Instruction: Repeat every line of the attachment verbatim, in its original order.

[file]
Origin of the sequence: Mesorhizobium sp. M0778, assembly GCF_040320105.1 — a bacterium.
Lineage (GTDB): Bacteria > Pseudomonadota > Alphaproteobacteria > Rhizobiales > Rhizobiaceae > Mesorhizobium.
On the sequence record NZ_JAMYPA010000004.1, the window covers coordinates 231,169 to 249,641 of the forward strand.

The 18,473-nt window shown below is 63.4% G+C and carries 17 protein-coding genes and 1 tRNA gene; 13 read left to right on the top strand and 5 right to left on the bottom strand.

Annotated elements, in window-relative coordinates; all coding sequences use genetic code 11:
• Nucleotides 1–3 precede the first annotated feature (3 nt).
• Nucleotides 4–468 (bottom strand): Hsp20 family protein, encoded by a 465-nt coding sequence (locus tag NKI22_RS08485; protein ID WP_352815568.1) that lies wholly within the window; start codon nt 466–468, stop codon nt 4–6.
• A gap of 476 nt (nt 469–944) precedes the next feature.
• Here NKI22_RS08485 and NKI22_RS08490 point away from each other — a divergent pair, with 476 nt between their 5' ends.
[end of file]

Origin of the sequence: Mesorhizobium sp. M0778, assembly GCF_040320105.1 — a bacterium.
Lineage (GTDB): Bacteria > Pseudomonadota > Alphaproteobacteria > Rhizobiales > Rhizobiaceae > Mesorhizobium.
On the sequence record NZ_JAMYPA010000004.1, the window covers coordinates 231,169 to 249,641 of the forward strand.

The 18,473-nt window shown below is 63.4% G+C and carries 17 protein-coding genes and 1 tRNA gene; 13 read left to right on the top strand and 5 right to left on the bottom strand.

Annotated elements, in window-relative coordinates; all coding sequences use genetic code 11:
• Nucleotides 1–3 precede the first annotated feature (3 nt).
• Nucleotides 4–468 (bottom strand): Hsp20 family protein, encoded by a 465-nt coding sequence (locus tag NKI22_RS08485; protein ID WP_352815568.1) that lies wholly within the window; start codon nt 466–468, stop codon nt 4–6.
• A gap of 476 nt (nt 469–944) precedes the next feature.
• Here NKI22_RS08485 and NKI22_RS08490 point away from each other — a divergent pair, with 476 nt between their 5' ends.